TONY BURKE: Can I explain how I want to handle the buy-backs, Alan? My intention with this is to move in and out of the water market, not with any big grants...

ALAN JONES: Hang on, hang on. Hang on, hang on a minute. Tony, this is jargon. You see, there should be no water market. This is what you've got to grapple with.

Are you going - if you put water on the market, the Chinese will buy it, the Japanese will buy it. There's $9 billion worth of agricultural land has been sold off in the last two years. They'll now buy the water and they'll do to our land what you won't allow Australian farmers to do.

TONY BURKE: Alan, there's a water market. Alan, there's a water market whether the governments are purchasing or not. Irrigators up and down, up and down...

ALAN JONES: But that's the issue you've got to come to grips with. That's the issue you've got to come to grips with. We're reaching now five to midnight. Should there be a water market? Can Bill Gates and Nelson Rockefeller - you're the minister - can Bill Gates and Nelson Rockefeller come and buy up our water?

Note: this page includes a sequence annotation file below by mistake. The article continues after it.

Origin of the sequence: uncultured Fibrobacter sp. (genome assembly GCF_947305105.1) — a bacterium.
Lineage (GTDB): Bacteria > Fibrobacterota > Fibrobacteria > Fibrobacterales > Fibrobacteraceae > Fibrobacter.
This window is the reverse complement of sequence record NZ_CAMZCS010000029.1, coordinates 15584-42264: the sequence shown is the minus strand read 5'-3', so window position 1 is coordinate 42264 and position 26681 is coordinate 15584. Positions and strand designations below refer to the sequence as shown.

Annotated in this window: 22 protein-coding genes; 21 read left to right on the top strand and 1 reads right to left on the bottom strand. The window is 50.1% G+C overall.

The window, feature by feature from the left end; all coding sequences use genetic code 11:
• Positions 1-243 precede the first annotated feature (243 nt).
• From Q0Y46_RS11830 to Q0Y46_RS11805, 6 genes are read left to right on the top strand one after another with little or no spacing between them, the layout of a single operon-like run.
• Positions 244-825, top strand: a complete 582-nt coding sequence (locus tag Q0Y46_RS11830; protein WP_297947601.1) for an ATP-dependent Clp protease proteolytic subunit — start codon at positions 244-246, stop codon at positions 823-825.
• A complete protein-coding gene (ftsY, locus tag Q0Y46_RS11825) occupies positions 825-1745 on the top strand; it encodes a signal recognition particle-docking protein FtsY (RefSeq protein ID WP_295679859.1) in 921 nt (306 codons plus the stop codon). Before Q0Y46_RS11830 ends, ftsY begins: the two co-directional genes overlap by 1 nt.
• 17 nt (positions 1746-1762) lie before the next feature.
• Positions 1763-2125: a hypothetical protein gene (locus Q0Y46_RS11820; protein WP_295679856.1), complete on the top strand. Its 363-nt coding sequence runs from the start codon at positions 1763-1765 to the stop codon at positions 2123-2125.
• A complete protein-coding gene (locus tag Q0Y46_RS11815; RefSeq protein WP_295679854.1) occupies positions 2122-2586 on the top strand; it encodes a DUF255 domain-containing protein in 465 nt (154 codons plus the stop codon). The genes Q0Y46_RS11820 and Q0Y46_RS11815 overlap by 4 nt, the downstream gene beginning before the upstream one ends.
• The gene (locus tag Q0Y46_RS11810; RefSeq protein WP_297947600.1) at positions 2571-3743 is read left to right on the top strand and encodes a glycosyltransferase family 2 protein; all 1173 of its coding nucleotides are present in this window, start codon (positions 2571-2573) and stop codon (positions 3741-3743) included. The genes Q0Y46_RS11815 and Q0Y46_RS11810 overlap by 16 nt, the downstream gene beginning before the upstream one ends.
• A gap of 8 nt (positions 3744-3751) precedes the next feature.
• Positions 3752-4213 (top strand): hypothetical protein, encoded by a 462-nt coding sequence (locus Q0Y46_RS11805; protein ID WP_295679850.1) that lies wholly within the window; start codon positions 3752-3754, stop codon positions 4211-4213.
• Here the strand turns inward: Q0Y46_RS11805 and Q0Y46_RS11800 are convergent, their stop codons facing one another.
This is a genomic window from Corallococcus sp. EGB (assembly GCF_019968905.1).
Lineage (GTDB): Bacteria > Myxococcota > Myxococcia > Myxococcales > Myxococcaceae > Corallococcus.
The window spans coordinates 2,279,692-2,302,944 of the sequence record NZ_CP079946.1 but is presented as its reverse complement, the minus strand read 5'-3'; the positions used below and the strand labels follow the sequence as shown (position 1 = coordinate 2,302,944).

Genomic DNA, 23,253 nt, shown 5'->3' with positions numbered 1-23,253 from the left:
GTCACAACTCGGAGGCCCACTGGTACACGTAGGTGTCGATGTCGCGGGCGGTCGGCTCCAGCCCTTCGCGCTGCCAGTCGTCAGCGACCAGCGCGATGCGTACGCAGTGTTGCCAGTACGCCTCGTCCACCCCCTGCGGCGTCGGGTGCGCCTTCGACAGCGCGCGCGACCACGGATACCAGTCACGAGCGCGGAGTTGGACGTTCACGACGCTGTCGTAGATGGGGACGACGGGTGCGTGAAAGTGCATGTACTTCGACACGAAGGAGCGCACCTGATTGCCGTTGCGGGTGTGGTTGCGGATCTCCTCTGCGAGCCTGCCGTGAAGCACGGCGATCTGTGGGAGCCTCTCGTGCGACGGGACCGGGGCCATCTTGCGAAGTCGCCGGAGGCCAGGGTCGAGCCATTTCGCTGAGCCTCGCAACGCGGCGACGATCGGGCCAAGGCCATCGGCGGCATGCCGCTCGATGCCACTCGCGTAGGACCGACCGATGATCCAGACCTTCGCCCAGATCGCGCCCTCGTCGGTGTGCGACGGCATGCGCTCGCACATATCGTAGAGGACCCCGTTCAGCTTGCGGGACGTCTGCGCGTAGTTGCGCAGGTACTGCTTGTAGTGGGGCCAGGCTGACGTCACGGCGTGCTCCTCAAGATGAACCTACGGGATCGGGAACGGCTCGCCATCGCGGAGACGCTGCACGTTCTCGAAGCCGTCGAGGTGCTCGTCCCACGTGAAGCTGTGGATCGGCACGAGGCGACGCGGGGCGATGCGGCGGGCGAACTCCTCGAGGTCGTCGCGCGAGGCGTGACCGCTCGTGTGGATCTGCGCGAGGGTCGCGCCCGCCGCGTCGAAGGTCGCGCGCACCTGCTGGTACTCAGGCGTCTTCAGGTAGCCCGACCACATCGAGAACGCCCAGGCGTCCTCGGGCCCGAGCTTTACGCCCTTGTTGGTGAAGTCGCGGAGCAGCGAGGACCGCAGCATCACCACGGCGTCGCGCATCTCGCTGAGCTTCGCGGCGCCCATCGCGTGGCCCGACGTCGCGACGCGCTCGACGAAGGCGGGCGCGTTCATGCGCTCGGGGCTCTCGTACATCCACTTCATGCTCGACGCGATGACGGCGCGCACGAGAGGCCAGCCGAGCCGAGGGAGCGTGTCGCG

Now, I'm not blaming you for this, by the way, because this is a Turnbull initiative. Turnbull's the bloke who drafted the Water Act. I think the Water Act is rubbish, but you're the bloke saddled with the job. Now, are you going to allow Bill Gates to come into this country and buy our water?

TONY BURKE: Could I give you a quick example of why I think having the water market actually matters? If you go further along the Murray, you'll find dairy farmers who, when water prices have been high, have sold their water and used the money to buy in feed. When water prices have come down low, bought water back again, moving in and out of the market making their own decisions about their own water.